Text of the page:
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15 October 2014
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A Wartime Childhood 1939-45: Part 2- No Comfort

by Kent County Council Libraries & Archives- Maidstone District

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Archive List > Childhood and Evacuation

Contributed by 
Kent County Council Libraries & Archives- Maidstone District
People in story: 
Barbara Hughes; Elsie Phillips; Gordon Phillips; Ellen Chandler; Bill Chandler; Jack Chandler; Tom Andrew; Hilda Andrew; Sylvia Kenny; Ivy Kenny; Ivor Kenny; Charlie Kenny; Gladys Butcher; Bernard Butcher; Bill Butcher; Ken Butcher; Bert Holdaway; Nell Holdaway; David Holdaway; Stella Davies; Lionel Davies; Ada Davies
Location of story: 
Farnham; Plymouth; Frensham
Background to story: 
Civilian
Article ID: 
A7811011
Contributed on: 
16 December 2005

Unknown companion, Barbara, her Grandma, her Uncle Tom and Aunty Hilda VJ Day August 1945

This story was submitted to the People’s War site by Rob Illingworth of Kent Libraries & Archives on behalf of Barbara Hughes and has been added to the site with her permission. The author fully understands the site's terms and conditions.

My mother had received a telegram informing her that my father was "Missing, presumed killed."

Some weeks after this,mother got a job in the General Post Office in town. Counter Assistant. As most of the male postal workers were called up into the services, women were being recruited to replace them.

This meant that she had to go away, to Oxford, on two separate training courses of about a month each. I was to 'look after grandma' while she was away.

Though working very hard, she obviously had a good time. Oxford, with its theatres (she saw Arthur Askey and the singing sensation, 'Hutch' at the New Theatre), its cinemas, to say nothing of unfamiliar leisure pursuits like punting on the river, seemed like a good place to be when she told us about it.

Naturally, I missed her. A lot. And when she came back, she worked such long hours that I saw a lot less of her than I had in the past. But there were compensations: the 'woods' for instance, our playground as well as the empty large houses with 'grounds', not gardens. Behind us was Hill House and halfway up the hill on the way to the village was Gold Hill Manor. Both were requisitioned 'for the duration' by the Army, as was Edgborough School, halfway up the other hill leading to Frensham.

Suddenly, these houses were buzzing with life: soldiers from the Empire. Edgborough housed a contingent of Maoris from New Zealand, while Hill House and Gold Hill Manor were occupied by Canadians. Mike's Field, opposite Gold Hill Manor, was full of their tanks and hitherto quiet country roads were not often filled with convoys of heavy vehicles or marching men. The entrances to the driveways to these houses, as well as the gates to Mike's Field, were guarded by sentries carrying rifles. Needless to say, we children lost no time getting to know them, cadging chewing gum or sweets, or just chatting to them on our way to and from school or when sent out 'to play'.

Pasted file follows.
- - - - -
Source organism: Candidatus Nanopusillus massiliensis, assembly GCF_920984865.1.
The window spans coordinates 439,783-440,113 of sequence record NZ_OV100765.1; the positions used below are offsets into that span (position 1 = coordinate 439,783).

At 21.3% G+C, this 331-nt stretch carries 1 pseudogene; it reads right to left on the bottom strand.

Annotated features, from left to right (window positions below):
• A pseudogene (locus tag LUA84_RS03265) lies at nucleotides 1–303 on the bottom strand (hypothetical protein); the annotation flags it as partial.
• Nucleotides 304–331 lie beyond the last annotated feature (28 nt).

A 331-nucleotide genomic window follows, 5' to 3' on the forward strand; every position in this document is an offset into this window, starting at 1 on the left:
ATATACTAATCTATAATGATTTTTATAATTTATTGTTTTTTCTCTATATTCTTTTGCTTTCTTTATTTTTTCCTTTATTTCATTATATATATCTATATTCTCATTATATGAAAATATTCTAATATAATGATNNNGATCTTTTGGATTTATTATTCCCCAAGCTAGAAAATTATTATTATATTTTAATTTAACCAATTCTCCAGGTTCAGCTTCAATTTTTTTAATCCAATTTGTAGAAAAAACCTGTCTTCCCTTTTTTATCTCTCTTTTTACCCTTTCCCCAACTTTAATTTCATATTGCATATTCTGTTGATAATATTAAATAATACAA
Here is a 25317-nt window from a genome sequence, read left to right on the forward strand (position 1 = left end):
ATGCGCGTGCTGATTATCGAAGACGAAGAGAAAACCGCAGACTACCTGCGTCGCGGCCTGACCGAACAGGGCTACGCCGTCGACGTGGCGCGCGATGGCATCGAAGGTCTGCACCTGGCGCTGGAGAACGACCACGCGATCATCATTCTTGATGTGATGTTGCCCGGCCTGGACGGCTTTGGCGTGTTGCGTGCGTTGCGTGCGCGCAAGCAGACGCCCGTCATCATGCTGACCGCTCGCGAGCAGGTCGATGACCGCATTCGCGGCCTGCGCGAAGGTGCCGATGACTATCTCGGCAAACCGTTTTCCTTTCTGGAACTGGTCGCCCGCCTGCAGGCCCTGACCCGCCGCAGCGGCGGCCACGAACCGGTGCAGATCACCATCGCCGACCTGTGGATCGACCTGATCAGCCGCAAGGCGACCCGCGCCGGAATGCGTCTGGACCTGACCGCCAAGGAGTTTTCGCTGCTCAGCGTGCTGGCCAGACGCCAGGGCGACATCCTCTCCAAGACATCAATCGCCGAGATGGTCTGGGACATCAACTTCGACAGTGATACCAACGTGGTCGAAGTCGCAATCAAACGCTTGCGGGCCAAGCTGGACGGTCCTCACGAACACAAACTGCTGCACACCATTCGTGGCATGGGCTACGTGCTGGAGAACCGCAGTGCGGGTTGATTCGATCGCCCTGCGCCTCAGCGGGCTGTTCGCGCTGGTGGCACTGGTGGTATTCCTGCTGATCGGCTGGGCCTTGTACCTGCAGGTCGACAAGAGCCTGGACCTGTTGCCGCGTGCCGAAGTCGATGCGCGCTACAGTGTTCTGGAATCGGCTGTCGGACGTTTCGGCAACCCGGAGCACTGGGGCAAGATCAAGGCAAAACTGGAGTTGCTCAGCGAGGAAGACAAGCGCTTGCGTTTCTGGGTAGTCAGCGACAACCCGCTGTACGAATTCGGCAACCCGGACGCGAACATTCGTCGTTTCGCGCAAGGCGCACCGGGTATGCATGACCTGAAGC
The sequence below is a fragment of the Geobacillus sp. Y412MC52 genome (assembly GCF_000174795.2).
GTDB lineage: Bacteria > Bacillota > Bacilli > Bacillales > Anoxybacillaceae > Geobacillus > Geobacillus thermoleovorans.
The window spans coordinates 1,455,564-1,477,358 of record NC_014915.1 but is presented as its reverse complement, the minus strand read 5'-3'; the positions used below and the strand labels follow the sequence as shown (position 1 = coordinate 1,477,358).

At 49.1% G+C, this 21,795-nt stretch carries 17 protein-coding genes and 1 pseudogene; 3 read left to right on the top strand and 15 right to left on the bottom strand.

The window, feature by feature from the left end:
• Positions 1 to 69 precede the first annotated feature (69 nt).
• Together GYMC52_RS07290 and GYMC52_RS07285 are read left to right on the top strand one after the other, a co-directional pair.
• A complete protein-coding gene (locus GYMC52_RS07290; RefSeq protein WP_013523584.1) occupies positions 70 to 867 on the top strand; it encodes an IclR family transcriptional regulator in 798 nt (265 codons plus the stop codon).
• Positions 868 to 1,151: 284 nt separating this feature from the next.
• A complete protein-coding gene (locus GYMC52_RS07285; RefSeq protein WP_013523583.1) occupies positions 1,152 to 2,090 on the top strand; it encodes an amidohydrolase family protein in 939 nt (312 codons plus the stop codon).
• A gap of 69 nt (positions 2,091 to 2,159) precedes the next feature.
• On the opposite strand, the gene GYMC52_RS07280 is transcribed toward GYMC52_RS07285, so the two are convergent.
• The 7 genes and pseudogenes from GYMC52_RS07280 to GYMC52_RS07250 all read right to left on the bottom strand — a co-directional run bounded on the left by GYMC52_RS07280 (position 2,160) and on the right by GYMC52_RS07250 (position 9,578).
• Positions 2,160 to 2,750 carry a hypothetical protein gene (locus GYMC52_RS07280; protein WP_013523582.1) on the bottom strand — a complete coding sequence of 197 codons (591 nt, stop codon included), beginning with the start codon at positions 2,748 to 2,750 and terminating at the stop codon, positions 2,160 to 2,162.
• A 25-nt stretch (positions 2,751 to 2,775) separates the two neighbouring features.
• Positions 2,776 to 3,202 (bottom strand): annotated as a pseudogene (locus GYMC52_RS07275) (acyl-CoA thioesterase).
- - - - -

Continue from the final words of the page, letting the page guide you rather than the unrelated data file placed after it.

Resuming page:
Then, I left the village school and started attending Grey Coat Hospital, a girls school, evacuated from Westminster in London and now houses in 'Two Gates', a large house on the Tilford Road.

Our entire family was, of course, very aware of the war through newsreels at the cinema but mostly through the radio. As we had no electricity, this was powered by heavy batteries that, when they ran out of 'juice', had to be re-charged at the garage in the village. Lighting downstairs was provided by gas light and upstairs by candles and cooking was done on the 'range' on which all our hot water was heated. As the radio batteries had to be carefully conserved, Children's Hour was rarely listened to nor music but radio drama was and the News was an absolute must. We would listen in silence to details of events 'somewhere in England', of battles in the Middle East and beyond and of air raids carried out 'somewhere in Europe'. Germany. Often followed by the ominous words ' ... some of our aircraft and missing.' At which, Gma would suddenly fall very silent.

Uncle Bill was ground staff and therefore relatively safe, stationed somewhere up north but Uncle Jack was by now a pilot - a glamorous figure - stationed in Rodesia. He'd managed a visit to us before he left England and I'd heard him trying to reassure Gma before he left. They were standing on the front lawn by a shoulder-high laburnum tree that she'd not long planted: 'When I come back, Ma' he said 'I expect I'll be able to sit under this.'

Now, at weekends, she and I - at the request of either the WI or the WVS - would walk the mile or so to one of the big houses in Frensham to sort salvage. Piles of books and magazines collected from all over the area were stacked in the empty stables and it was our job to sort the readable from the unreadable. The former were put in neat piles while the latter, fit only for salvage, were thrown into the manger for pulping. It was odd to think that the books we were presently handling would be soon in the hands of our fighting men: sitting in planes, waiting to drop in alien territory, or in the desert whiling away the time in a tent or a tank.